lol, reminds me of how I used to sometimes ride down Queen St West in Toronto (a mostly level urban road with lots to look at), pushing my peddle down for half strokes, and then raising it up again. Seeing how slow I could actually go without losing balance. Just enjoying the sun and watching the people out and about.

Steve Reynolds | February 26th, 2015

Tim,

That’s Awesome!
I am riding the Great Divide this august and that is exactly my plan.
I am new to bike packing and someone who use to do a lot of backpacking with my wife when we were younger.  I decided it is time for a all pro adventure now that my children are adults (one left a junior in High school) it has been too long.

I am in no hurry to ride on this epic route and enjoy all it has to offer.
(with my Salsa Fargo 2 ) i might add.

Being in the moment is how one should live their life.

When the animals were asked what time is is?  they laughed and said the time is NOW!!

Thanks again

Steve Reynolds

Steve | February 26th, 2015

I’m a slow cyclist for many reasons including age, bicycle type, and preference.  I’ve never raced; though I certainly don’t begrudge those who do.  Heck, none of my bikes have a speedometer/odometer and I’ve yet to use that Strava app on my phone.  I like to call my favorite rides “nature rides” (a knock off on the concept of nature walks) where I just sort of saunter along, look around, and enjoy seeing and hearing what I would ordinarily miss if my main goal would have been to go from point A to point B as fast as I can.  I find nature rides imminently satisfying and relaxing.

Kenn | March 2nd, 2015

Great advice Tim, thank you. I’m sure many people applaud your writing. I’ve always had a competitive spirit, riding with a purpose is how I ride. I love it, it makes me feel so good to see measured success. Most rides I’m with the love of my life and best friend. We ride very well together, always able to encourage one or the other to hold a particular pace. We laugh about it as some uncontrollable ability to change the way we ride. We don’t race, never have. When you say ride with a purpose, that is the best way to explain how we ride. Since taking up sport touring with a group of 6 I have enjoyed another facet to biking like never before. We laugh and enjoy so many things as we are biking and traveling together, traveling at our touring speed allows me to see and appreciate so much more to everything you are speaking about. It’s all good to my soul.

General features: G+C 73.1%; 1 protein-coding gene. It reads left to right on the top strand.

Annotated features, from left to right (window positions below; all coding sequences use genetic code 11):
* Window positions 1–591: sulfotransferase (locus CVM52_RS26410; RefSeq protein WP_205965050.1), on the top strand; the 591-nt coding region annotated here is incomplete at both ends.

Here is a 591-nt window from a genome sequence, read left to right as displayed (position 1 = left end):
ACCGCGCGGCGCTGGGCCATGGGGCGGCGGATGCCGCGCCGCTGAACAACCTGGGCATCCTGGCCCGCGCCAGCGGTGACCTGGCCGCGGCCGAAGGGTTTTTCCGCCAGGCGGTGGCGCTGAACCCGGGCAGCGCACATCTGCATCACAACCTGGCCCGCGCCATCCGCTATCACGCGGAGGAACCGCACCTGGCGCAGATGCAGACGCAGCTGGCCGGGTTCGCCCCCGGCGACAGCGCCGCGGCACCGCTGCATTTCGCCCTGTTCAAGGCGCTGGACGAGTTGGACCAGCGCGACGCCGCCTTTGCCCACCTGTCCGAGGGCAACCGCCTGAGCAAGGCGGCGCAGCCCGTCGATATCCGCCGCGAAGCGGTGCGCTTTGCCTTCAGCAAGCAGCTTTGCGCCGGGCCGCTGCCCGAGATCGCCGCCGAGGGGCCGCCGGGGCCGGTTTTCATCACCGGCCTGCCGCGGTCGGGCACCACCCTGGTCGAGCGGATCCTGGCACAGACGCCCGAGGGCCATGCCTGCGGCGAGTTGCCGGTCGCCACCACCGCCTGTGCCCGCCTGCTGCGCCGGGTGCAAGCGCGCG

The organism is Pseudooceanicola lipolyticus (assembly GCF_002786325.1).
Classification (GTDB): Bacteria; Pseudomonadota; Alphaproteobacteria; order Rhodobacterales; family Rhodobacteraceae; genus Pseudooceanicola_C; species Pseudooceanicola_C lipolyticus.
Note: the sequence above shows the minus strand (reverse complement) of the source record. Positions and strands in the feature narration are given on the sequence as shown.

Lus | March 2nd, 2015

Thanks for the inspiring read.

KT | March 31st, 2015

Thanks for reminding me once again why I ride. a friend of mine has been bragging about his latest “lighter than air” bike purchase and how fast he can go. My thinking is….why go faster? Your ride ends quicker then, doesn’t it? I see my LBS fly by with their Monday night peloton and I wonder if it’s worth a shot to try. But then I am reminded again that my ride is MY ride. The only time of day where work, family, and life’s struggles can’t reach me. Nothing greater than seeing the sunrise while biking on a country road. Where the only sounds you hear are the birds chirping and the fluid sound a a chain running smoothly. He who travels fastest who travels alone!

JimH | April 24th, 2015

Great post. 

I like to keep things balanced.  I enjoy a nice slow ride with friends and family, taking in the scenery and enjoying the day.  But I also enjoy the feeling (and health benefits) of getting my heart rate up by pushing myself up a big hill, or pushing a little extra hard on my commute (the scenery there isn’t much to enjoy). 

There is room and time in my cycling for both kinds of riding.

erin carroll | May 9th, 2015

I’m so glad there are others out there with the same ethos towards bikepacking as me! Ride for fun and for the moment and don’t worry about what anyone else is doing!

Commenting is not available in this channel entry.